Pflugerville officials approve $5M for general EMS, nix $10M for land for new City Hall

Council voted 6-1 to approve the notice of intention for emergency medical services during a June 29 special meeting. (Screen shot courtesy city of Pflugerville)
Council voted 6-1 to approve the notice of intention for emergency medical services during a June 29 special meeting. (Screen shot courtesy city of Pflugerville)

Council voted 6-1 to approve the notice of intention for emergency medical services during a June 29 special meeting. (Screen shot courtesy city of Pflugerville)

Pflugerville officials have approved a notice of intention to issue certificates of obligation, or COs, in the amount of $5 million for expenses pertaining to general emergency medical services.

The notice came during a June 29 special meeting, at which council also voted to remove from consideration another notice of intention for a CO in the amount of $10 million.

Council voted 5-1 in favor of the move, with Council Member David Weiss voting no and Council Member Rudy Metayer absent.

That money was planned to be earmarked for land acquisition where a new City Hall facility would reside,

Council Member David Rogers called for the removal of the $10 million budget amendment for fiscal year 2021-22, citing the fact that Pflugerville residents have been vocally opposed to including an expenditure of that size without citizen approval.



Because the $10 million would have been added to the budget through a CO, an election would not have been required. In the last several weeks, many Pflugerville residents have raised objections to the move, citing most among their reasons the potential for property taxes to be raised without their consent.

"I would recommend that we ... listen to the citizens who are pretty unanimous about this," Rogers said, and added the ethical thing to do is steer the funding allocation process toward a bond election.

Though Rogers acknowledged the decision would no doubt hamper or outright kill plans to acquire land the city already had in mind but has not yet disclosed for a new City Hall, he said he must stick to his convictions.

Council did not provide direction to city staff regarding any further action centered on the deletion of the $10 million, but officials indicated they will revisit other options at upcoming meetings with public input more heavily factored into the process.

City Council has not yet attached a specific project to the approved notice of $5 million for general EMS,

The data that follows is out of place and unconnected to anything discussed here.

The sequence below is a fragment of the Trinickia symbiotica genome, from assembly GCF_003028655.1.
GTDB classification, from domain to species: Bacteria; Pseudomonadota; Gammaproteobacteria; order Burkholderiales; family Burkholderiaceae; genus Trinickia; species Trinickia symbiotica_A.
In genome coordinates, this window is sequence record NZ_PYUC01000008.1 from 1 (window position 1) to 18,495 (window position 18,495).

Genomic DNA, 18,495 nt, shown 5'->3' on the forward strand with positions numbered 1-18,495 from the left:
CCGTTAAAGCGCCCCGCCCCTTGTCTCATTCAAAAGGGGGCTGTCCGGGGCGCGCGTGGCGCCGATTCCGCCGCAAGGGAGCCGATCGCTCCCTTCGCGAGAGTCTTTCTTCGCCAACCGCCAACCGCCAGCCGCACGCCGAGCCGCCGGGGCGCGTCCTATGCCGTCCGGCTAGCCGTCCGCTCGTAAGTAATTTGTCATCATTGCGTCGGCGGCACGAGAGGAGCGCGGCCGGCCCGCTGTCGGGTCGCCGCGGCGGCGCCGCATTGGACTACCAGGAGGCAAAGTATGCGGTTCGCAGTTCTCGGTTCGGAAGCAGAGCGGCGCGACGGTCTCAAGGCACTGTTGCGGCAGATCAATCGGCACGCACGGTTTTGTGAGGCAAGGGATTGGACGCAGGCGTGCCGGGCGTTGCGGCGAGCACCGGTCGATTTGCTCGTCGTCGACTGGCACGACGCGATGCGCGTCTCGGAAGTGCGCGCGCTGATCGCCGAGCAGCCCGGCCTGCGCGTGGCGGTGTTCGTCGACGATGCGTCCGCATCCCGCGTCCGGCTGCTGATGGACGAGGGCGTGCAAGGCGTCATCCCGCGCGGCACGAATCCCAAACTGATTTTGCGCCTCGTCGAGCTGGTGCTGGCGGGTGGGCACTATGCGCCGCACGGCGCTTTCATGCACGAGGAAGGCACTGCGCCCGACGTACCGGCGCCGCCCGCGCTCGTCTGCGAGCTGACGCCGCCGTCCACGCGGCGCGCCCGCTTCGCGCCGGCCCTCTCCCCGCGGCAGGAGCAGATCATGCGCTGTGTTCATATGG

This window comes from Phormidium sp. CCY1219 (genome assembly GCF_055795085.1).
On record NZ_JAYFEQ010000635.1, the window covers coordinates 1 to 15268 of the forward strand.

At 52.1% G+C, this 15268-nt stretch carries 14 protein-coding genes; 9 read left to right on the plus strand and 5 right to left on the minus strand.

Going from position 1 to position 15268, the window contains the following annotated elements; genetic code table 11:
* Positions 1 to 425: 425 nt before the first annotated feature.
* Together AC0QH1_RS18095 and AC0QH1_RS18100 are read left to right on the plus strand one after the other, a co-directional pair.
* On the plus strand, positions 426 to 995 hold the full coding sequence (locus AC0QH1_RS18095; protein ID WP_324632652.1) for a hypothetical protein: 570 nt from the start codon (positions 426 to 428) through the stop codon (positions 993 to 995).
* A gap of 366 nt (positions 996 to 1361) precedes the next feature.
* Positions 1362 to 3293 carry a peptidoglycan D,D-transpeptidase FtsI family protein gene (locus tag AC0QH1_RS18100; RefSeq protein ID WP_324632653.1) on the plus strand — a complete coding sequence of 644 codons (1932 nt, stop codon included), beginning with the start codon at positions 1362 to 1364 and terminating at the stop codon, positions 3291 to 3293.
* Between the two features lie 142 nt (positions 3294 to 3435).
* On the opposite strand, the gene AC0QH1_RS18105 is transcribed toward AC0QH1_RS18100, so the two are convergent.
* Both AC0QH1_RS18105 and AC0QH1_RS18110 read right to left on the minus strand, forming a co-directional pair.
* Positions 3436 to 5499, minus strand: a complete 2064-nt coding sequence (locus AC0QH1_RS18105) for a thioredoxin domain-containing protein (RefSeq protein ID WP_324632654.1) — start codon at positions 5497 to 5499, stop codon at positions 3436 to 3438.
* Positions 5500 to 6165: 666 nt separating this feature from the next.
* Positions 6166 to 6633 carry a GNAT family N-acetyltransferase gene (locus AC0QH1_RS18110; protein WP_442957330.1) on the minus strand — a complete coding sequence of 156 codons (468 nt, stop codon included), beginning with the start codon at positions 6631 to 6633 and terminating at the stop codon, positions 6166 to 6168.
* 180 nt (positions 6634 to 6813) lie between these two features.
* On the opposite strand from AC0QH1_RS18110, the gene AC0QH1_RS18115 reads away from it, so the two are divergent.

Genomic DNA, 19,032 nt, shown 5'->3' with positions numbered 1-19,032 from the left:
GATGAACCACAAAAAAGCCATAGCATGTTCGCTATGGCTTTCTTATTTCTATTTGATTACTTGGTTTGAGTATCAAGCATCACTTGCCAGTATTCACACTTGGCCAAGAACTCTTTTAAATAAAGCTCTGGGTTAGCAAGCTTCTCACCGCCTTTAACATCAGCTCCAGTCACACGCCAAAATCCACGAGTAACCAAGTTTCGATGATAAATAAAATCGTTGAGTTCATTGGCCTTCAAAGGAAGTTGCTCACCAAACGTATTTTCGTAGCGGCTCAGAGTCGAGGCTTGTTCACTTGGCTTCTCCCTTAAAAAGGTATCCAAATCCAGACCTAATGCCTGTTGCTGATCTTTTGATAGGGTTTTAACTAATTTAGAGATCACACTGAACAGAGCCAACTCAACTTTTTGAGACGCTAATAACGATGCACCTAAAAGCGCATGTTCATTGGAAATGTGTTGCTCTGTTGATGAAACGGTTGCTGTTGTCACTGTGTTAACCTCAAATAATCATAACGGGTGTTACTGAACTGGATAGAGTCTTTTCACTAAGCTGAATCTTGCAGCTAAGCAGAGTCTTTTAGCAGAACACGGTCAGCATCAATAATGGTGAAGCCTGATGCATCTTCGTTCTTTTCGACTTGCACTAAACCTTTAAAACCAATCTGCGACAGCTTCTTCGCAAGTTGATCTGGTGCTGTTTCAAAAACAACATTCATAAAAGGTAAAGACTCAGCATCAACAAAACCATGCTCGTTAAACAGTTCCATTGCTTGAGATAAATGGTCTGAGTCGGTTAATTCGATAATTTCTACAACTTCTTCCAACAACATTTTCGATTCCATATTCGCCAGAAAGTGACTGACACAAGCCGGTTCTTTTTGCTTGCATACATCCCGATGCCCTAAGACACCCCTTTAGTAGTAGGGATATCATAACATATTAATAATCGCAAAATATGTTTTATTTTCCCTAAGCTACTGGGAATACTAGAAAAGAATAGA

Pflugerville officials said in a June statement to Community Impact Newspaper the $5 million allocated for EMS is a safeguard against a potential gap in services that stems from a request from Travis County Emergency Services District No. 2, which provides fire and ambulance services to Pflugerville, areas of Austin and nearby unincorporated areas of Travis County.

ESD 2 has requested an annual payment of $2.87 million from the city of Pflugerville, stating the district does not have the budget to continue providing EMS past Sept. 30.

In response to that request, city officials hired consulting firm AP Triton to examine ESD 2’s budget.

AP Triton’s findings, which were presented to City Council on June 21, concluded ESD 2 did not need the $2.87 million subsidy from Pflugerville.

“In light of the report provided by AP Triton, which shows that Travis County ESD 2 has adequate funding for the next five to 10 years, we are hopeful that we will not need to issue this debt to implement an alternate solution for EMS services,” the city’s statement said. “However, the city needs to have the tools and resources available to quickly implement the appropriate course of action to ensure our residents do not experience an interruption of EMS services. The [notice of intent] ensures funding up to $5M is available if it is needed.”

During discussion of general EMS at the June 29 meeting, Rogers echoed the city's statement, saying the possibility of ESD 2 discontinuing ambulance services to the city necessitates the creation of the $5 million reserve within the budget.

Council voted 6-1 to approve the NOI for EMS with Weiss again voting no.


A city document states a notice of intent must be placed in a newspaper of general circulation in Pflugerville at least 46 days before passing an ordinance to issue the CO.

By Brian Rash
Brian has been a reporter and editor since 2012. He wrote about the music scene in Dallas-Fort Worth before becoming managing editor for the Graham Leader in Graham, Texas, in 2013. He relocated to Austin, Texas, in 2015 to work for Gatehouse Media's large design hub. He became the editor for the Lake Travis-Westlake publication of Community Impact in August 2018. From there he became a dual-market editor for Community Impact's New Braunfels and San Marcos-Buda-Kyle editions. Brian is now a senior editor for the company's flagship papers, the Round Rock and Pflugerville-Hutto editions.


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